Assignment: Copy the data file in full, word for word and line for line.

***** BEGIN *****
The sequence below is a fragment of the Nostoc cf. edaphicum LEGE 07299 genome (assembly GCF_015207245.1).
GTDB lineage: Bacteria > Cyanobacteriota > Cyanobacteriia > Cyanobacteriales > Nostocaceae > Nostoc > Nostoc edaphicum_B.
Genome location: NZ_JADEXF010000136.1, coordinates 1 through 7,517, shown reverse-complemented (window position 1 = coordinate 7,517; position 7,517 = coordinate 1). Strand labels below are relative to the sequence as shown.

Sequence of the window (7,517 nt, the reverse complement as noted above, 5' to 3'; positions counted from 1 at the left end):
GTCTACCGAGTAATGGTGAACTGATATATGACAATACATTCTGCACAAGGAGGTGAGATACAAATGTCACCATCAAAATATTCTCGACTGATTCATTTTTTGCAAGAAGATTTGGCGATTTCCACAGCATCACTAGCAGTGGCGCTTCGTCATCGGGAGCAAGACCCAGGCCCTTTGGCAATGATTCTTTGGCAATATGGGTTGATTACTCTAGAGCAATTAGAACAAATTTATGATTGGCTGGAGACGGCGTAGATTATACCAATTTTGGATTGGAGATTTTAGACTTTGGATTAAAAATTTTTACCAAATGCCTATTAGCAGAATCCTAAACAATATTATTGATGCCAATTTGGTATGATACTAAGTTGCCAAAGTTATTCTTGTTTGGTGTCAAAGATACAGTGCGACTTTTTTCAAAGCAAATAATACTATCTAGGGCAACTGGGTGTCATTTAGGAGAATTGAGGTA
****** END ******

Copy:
The sequence below is a fragment of the Nostoc cf. edaphicum LEGE 07299 genome (assembly GCF_015207245.1).
GTDB lineage: Bacteria > Cyanobacteriota > Cyanobacteriia > Cyanobacteriales > Nostocaceae > Nostoc > Nostoc edaphicum_B.
Genome location: NZ_JADEXF010000136.1, coordinates 1 through 7,517, shown reverse-complemented (window position 1 = coordinate 7,517; position 7,517 = coordinate 1). Strand labels below are relative to the sequence as shown.

Sequence of the window (7,517 nt, the reverse complement as noted above, 5' to 3'; positions counted from 1 at the left end):
GTCTACCGAGTAATGGTGAACTGATATATGACAATACATTCTGCACAAGGAGGTGAGATACAAATGTCACCATCAAAATATTCTCGACTGATTCATTTTTTGCAAGAAGATTTGGCGATTTCCACAGCATCACTAGCAGTGGCGCTTCGTCATCGGGAGCAAGACCCAGGCCCTTTGGCAATGATTCTTTGGCAATATGGGTTGATTACTCTAGAGCAATTAGAACAAATTTATGATTGGCTGGAGACGGCGTAGATTATACCAATTTTGGATTGGAGATTTTAGACTTTGGATTAAAAATTTTTACCAAATGCCTATTAGCAGAATCCTAAACAATATTATTGATGCCAATTTGGTATGATACTAAGTTGCCAAAGTTATTCTTGTTTGGTGTCAAAGATACAGTGCGACTTTTTTCAAAGCAAATAATACTATCTAGGGCAACTGGGTGTCATTTAGGAGAATTGAGGTA